Prothena care­ful­ly ex­plains why it's killing a pso­ri­a­sis drug af­ter PhIb

Sarah Noon­berg

Prothena is cut­ting its loss­es on one of its key drug de­vel­op­ment pro­grams af­ter con­clud­ing their ther­a­py failed to pass muster in a Phase Ib study of pso­ri­a­sis.

PRX003 hit its mark — CD146 — on Th17 cells, as they ex­pect­ed. But re­searchers didn’t see the kind of phar­ma­co­dy­nam­ic ef­fect they were look­ing for. So there will be no Phase II to come in ei­ther pso­ri­a­sis or atopic der­mati­tis, two ail­ments which have seen con­sid­er­able progress re­cent­ly from new­ly ap­proved ther­a­pies.

To their cred­it, ex­ecs at Dublin-based Prothena $PR­TA were un­sen­ti­men­tal in their eval­u­a­tion of the re­sults. And for a small study with 33 pa­tients di­vid­ed be­tween a va­ri­ety of dos­es and a place­bo arm, Prothena gath­ered con­sid­er­able knowl­edge from the study.

The biotech’s stock dipped 6% on the news in af­ter-mar­ket trad­ing.

This seg­ment is worth read­ing:

Across all PRX003 dose lev­els in the Phase 1b MAD study, no clin­i­cal­ly rel­e­vant or sta­tis­ti­cal­ly sig­nif­i­cant ben­e­fit on PASI 75 re­sponse was ob­served. At week 12, 29 per­cent of PRX003-treat­ed pa­tients (2 out of 7) in the 1 mg/kg dose co­hort achieved a PASI 75 re­sponse  (p=0.2 rel­a­tive to place­bo), and no pa­tients in the 3 mg/kg, 10 mg/kg or 30 mg/kg dose co­horts achieved a PASI 75 re­sponse. Eval­u­a­tion of Th17 cell mi­gra­tion re­vealed in­suf­fi­cient de­creas­es in Th17 cell in­fil­tra­tion in­to tis­sue. Ad­di­tion­al­ly, as mea­sured from skin biop­sies there were no clin­i­cal­ly mean­ing­ful or dose-de­pen­dent changes in RNA tran­script lev­els of genes as­so­ci­at­ed with Th17-me­di­at­ed in­flam­ma­tion, in­clud­ing IL-17A, IL-17F, IL-6, TN­Fα, and IFNγ. De­spite mod­est ev­i­dence of a clin­i­cal ef­fect on PASI 75 re­sponse at the low­est dose lev­el, there was no re­la­tion­ship be­tween dose lev­els, RNA tran­script lev­els or oth­er mark­ers of in­flam­ma­to­ry ac­tiv­i­ty that pro­vid­ed ev­i­dence of a mean­ing­ful ther­a­peu­tic ef­fect. Col­lec­tive­ly, these da­ta demon­strat­ed that near-com­plete down­reg­u­la­tion of CD146 is in­suf­fi­cient to in­hib­it Th17 cell in­fil­tra­tion and as­so­ci­at­ed in­flam­ma­tion to the de­gree nec­es­sary to achieve mean­ing­ful clin­i­cal ben­e­fit in pa­tients with pso­ri­a­sis.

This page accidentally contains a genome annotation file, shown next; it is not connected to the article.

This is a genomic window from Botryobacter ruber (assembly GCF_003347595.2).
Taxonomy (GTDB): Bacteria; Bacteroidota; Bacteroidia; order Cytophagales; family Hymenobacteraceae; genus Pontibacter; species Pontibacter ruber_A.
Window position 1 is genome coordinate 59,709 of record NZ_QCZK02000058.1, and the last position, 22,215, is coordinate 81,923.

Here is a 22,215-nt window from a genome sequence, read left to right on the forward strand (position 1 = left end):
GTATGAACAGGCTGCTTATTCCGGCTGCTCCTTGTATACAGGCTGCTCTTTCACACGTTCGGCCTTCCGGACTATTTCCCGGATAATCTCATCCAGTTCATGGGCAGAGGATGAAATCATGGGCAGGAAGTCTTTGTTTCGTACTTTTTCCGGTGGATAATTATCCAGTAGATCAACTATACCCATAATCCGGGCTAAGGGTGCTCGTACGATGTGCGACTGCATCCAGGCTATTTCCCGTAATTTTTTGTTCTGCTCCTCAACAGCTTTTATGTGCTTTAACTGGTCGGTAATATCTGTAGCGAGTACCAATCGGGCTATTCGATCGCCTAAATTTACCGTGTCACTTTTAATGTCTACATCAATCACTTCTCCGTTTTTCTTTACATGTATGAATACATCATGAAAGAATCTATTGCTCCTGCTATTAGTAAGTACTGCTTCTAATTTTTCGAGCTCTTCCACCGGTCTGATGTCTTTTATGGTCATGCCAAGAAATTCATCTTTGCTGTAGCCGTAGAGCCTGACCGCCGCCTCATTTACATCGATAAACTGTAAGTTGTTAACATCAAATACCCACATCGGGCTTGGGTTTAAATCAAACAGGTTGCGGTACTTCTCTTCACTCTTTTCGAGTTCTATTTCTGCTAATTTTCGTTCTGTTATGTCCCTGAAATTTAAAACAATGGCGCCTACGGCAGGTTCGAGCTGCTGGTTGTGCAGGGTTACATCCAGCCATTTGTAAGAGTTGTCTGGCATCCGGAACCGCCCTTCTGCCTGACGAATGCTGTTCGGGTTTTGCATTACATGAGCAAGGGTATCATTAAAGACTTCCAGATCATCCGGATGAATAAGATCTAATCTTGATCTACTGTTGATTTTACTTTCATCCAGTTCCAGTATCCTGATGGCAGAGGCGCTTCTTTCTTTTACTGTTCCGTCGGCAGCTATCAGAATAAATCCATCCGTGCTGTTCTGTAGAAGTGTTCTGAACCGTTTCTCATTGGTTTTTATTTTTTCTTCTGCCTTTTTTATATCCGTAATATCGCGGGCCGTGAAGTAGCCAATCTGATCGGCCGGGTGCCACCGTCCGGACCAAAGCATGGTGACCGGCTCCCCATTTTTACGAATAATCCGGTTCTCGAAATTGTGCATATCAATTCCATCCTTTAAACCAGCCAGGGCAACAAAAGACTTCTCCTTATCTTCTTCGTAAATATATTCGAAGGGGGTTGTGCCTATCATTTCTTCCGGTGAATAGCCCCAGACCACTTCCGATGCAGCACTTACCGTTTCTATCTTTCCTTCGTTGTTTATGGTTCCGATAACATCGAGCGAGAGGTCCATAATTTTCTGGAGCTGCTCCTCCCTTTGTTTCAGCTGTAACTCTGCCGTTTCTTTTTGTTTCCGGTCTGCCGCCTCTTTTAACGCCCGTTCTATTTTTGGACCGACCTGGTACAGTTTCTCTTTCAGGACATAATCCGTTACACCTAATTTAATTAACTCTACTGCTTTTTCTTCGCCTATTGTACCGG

CEO Gene Kin­ney says the fo­cus now is on NEOD001 (Phase IIb and Phase III), PRX002 (Phase I) and PRX004 (ex­pect­ed to en­ter Phase I by mid-2018).

CEO Gene Kin­ney

“While we ob­served oc­cu­pan­cy and down­reg­u­la­tion of CD146 fol­low­ing ad­min­is­tra­tion of PRX003 con­sis­tent with our pre­vi­ous Phase 1a SAD study, the clin­i­cal re­sults in this study did not meet our pre-spec­i­fied cri­te­ria for ev­i­dence of a well-de­fined re­la­tion­ship be­tween bi­o­log­i­cal ac­tiv­i­ty and mean­ing­ful clin­i­cal ef­fects re­quired to ad­vance PRX003 in­to mid-stage clin­i­cal de­vel­op­ment for pso­ri­a­sis or pso­ri­at­ic arthri­tis as pre­vi­ous­ly planned,” said Sarah Noon­berg, chief med­ical of­fi­cer of Prothena. “More­over, these re­sults in­di­cate the need for a deep­er un­der­stand­ing of CD146 mod­u­la­tion in the treat­ment of com­plex dis­ease states. We want to thank the pa­tients, clin­i­cians and site co­or­di­na­tors who have helped us ex­e­cute this thor­ough study.”

Fangliang Zhang, AP Images

UP­DAT­ED: Leg­end fetch­es $424 mil­lion, emerges as biggest win­ner yet in pan­dem­ic IPO boom as shares soar